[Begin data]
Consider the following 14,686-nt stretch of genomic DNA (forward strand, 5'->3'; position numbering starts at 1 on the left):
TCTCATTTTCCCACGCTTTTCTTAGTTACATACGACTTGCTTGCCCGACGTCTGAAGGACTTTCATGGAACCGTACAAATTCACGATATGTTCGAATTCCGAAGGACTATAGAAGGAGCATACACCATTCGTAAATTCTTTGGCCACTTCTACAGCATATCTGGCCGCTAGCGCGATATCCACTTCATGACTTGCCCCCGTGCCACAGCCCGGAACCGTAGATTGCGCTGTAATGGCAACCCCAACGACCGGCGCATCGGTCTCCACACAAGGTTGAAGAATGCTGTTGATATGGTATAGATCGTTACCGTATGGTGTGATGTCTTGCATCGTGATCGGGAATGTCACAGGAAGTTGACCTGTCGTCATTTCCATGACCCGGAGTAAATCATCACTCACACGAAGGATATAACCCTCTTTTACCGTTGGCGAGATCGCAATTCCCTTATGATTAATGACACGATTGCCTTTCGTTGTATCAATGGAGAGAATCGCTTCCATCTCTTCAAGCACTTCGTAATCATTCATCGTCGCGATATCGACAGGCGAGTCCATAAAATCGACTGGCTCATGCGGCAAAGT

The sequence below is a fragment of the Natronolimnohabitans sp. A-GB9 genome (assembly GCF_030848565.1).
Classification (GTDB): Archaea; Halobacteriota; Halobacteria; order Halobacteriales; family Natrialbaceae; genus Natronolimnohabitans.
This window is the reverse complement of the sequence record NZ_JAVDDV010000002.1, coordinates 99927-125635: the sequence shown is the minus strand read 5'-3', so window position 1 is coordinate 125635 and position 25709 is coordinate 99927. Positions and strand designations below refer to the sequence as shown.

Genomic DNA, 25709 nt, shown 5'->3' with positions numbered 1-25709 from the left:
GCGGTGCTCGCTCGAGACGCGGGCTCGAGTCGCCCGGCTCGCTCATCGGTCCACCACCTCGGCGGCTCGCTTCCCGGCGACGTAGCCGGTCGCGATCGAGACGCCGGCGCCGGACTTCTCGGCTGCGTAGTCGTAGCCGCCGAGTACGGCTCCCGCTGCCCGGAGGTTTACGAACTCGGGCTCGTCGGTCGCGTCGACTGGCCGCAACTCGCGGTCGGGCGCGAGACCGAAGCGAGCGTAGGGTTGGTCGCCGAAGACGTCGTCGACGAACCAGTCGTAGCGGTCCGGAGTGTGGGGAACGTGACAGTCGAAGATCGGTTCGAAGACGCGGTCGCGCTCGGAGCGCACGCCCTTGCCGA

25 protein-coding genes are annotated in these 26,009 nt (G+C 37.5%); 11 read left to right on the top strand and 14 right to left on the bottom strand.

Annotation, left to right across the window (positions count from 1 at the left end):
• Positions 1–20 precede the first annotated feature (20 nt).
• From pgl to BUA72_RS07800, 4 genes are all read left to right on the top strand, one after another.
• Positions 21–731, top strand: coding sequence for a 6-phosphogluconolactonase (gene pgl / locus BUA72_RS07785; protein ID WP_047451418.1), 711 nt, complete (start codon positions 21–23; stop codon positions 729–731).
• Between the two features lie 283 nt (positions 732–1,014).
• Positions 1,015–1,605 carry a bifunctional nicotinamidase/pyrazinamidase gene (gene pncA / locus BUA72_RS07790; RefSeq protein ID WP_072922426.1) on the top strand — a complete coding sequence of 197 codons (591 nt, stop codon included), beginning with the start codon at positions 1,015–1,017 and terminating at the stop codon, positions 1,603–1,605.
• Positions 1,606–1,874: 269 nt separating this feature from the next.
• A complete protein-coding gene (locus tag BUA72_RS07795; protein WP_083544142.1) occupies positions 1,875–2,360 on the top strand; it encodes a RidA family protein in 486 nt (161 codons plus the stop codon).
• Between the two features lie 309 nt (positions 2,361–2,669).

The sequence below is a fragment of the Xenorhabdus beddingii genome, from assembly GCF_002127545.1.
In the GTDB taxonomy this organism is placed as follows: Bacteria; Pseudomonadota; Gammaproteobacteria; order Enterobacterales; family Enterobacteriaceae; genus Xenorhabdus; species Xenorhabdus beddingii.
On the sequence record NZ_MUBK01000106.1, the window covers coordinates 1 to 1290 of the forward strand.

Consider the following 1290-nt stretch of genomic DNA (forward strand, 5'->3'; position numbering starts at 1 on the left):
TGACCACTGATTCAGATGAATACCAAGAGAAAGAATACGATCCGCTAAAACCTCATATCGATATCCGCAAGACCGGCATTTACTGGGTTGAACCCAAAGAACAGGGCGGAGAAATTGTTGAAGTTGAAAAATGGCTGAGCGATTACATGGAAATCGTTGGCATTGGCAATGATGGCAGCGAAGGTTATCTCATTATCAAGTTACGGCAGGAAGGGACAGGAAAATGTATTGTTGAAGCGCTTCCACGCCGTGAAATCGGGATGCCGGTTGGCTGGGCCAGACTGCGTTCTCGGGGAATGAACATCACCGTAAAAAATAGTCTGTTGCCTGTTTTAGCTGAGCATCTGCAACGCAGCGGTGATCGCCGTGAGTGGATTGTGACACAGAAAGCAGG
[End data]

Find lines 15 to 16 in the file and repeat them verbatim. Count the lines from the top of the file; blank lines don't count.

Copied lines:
• Positions 1,606–1,874: 269 nt separating this feature from the next.
• A complete protein-coding gene (locus tag BUA72_RS07795; protein WP_083544142.1) occupies positions 1,875–2,360 on the top strand; it encodes a RidA family protein in 486 nt (161 codons plus the stop codon).